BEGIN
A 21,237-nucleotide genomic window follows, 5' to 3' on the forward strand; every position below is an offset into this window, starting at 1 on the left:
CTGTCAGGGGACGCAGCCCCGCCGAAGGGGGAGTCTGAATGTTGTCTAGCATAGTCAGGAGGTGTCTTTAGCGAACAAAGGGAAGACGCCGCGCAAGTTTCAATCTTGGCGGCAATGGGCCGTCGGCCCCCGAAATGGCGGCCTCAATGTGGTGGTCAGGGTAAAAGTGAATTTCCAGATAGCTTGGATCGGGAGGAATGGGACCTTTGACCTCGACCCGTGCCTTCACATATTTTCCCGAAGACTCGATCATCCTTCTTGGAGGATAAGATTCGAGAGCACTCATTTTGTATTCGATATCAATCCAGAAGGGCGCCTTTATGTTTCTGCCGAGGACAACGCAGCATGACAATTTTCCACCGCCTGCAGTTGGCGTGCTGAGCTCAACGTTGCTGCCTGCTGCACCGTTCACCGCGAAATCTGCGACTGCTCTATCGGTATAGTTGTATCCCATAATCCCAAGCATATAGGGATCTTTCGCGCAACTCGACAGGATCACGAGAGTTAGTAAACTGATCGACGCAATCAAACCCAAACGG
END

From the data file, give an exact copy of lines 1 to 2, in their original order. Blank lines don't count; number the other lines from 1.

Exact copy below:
A 21,237-nucleotide genomic window follows, 5' to 3' on the forward strand; every position below is an offset into this window, starting at 1 on the left:
CTGTCAGGGGACGCAGCCCCGCCGAAGGGGGAGTCTGAATGTTGTCTAGCATAGTCAGGAGGTGTCTTTAGCGAACAAAGGGAAGACGCCGCGCAAGTTTCAATCTTGGCGGCAATGGGCCGTCGGCCCCCGAAATGGCGGCCTCAATGTGGTGGTCAGGGTAAAAGTGAATTTCCAGATAGCTTGGATCGGGAGGAATGGGACCTTTGACCTCGACCCGTGCCTTCACATATTTTCCCGAAGACTCGATCATCCTTCTTGGAGGATAAGATTCGAGAGCACTCATTTTGTATTCGATATCAATCCAGAAGGGCGCCTTTATGTTTCTGCCGAGGACAACGCAGCATGACAATTTTCCACCGCCTGCAGTTGGCGTGCTGAGCTCAACGTTGCTGCCTGCTGCACCGTTCACCGCGAAATCTGCGACTGCTCTATCGGTATAGTTGTATCCCATAATCCCAAGCATATAGGGATCTTTCGCGCAACTCGACAGGATCACGAGAGTTAGTAAACTGATCGACGCAATCAAACCCAAACGG